As we listen to testimony from both the prosecution and defense in the trial of former Minneapolis police officer Derek Chauvin, and media interviews of his brothers, I don’t’ know about you but I’ve been riveted by, yet another murder of an unarmed Black young man named Daunte Wright in Brooklyn Center, a Minneapolis suburb a few miles from where my family lived when I was in elementary school. Crowds taking to the streets in just, peaceful protest turned violent, and were met with armed National Guard troops. Seeing such violence, hearing Daunte’s mother and father speak about his murder, echoes how Stephen took a knee when the crowd came towards him with stones. Somehow Stephen cried out, as Jesus did from the cross, “Lord, do not hold this sin against them.” As Daunte’s parents name the senseless injustice of their son’s death, calling for change, does this not bring us to our knees, confessing the sin of racism. As Christ followers, we are called to be part of the change that leads to an end to police violence; societal change that no longer privileges lighter skin over all others.



    当我们听到控方和辩方对前明尼阿波利斯警官德里克乔文(Derek Chauvin)的证词,以及媒体对他的兄弟们的采访时,我不知道你们是怎么想的,但我被另一起谋杀案吸引住了,这起谋杀案是一名手无寸铁的黑人年轻人,名叫道特赖特(Daunte Wright),发生在布鲁克林中心,距离明尼阿波利斯郊区几英里就是我上小学时家里住的地方。民众走上街头,进行公正、和平的抗议,演变成暴力,并遭到武装国民警卫队的袭击。看到这样的暴力,听到达恩特的母亲和父亲谈论他的谋杀案,与斯蒂芬在人群拿着石头向他走来时屈膝相呼应。不知何故,斯蒂芬像耶稣在十字架上所做的那样,大声喊道:“主啊,不要把这罪加在他们身上。”正如达乌特的父母所说,他们儿子死后的毫无意义的不公正,呼吁改变,难道这不会让我们跪下,承认种族主义的罪恶吗。作为基督的追随者,我们被呼召成为变革的一部分,这将导致警察暴力的终结;社会变革不再优先于所有浅肤色的人。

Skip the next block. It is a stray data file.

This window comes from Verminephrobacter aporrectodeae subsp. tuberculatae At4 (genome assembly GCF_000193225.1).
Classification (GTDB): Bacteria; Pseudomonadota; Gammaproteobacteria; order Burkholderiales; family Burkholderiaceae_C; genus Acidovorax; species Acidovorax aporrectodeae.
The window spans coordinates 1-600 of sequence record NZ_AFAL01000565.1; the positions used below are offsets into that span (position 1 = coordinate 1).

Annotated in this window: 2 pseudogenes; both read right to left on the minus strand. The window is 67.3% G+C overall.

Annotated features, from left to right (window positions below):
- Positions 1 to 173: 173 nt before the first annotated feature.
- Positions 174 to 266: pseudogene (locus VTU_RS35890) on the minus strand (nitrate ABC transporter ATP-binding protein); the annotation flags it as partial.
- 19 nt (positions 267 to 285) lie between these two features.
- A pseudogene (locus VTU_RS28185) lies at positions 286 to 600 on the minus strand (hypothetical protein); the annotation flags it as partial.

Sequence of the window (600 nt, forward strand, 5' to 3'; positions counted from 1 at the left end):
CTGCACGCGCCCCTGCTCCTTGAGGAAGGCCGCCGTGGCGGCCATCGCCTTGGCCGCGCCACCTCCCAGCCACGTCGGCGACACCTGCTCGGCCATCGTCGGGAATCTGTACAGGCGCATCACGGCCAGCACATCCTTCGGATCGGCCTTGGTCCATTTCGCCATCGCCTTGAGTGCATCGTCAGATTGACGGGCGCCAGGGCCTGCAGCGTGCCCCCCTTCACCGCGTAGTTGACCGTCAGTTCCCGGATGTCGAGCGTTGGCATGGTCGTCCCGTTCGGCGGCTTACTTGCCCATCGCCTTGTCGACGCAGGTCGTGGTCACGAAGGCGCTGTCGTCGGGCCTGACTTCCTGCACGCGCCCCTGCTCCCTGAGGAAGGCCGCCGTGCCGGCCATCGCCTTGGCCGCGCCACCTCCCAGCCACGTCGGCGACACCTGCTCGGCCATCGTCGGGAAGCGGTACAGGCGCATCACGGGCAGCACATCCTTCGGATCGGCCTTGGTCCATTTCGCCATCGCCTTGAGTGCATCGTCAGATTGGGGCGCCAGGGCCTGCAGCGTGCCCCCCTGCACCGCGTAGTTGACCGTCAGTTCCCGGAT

How is the church called to be part of the change; our white steepled church on the banks of the Fraser River stands empty these days. The building is empty, but the church is each of you, God’s own beloved people, filling the community: out there, in your homes, at the grocery store, on the sidewalk, at your workplace, wearing masks, getting vaccinated week by week.




    Before he is stoned, Stephen speaks about how God’s people have pushed back against God’s Spirit, revealed first to Abraham and Sarah, who pushed back by laughing at the divine promise to provide a son and descendants who would bless all families on the earth. Abraham and Sarah laughed at God’s promise; doubting it could happen. And through Moses, great grandson of Abraham, God led God’s people out of generations of slavery in Egypt, traveling with them in the tent of testimony through the wilderness. God provided manna, enough for the people to survive, but they pushed back and hoarded it, so that it would rot. Down through David, who wanted to build a dwelling place for God; his son Solomon building the Temple, a house for God. “Yet,” Stephen says, “the Most High does not dwell in houses made with human hands; as the prophet Isaiah says, ‘Heaven is my throne, and the earth is my footstool.’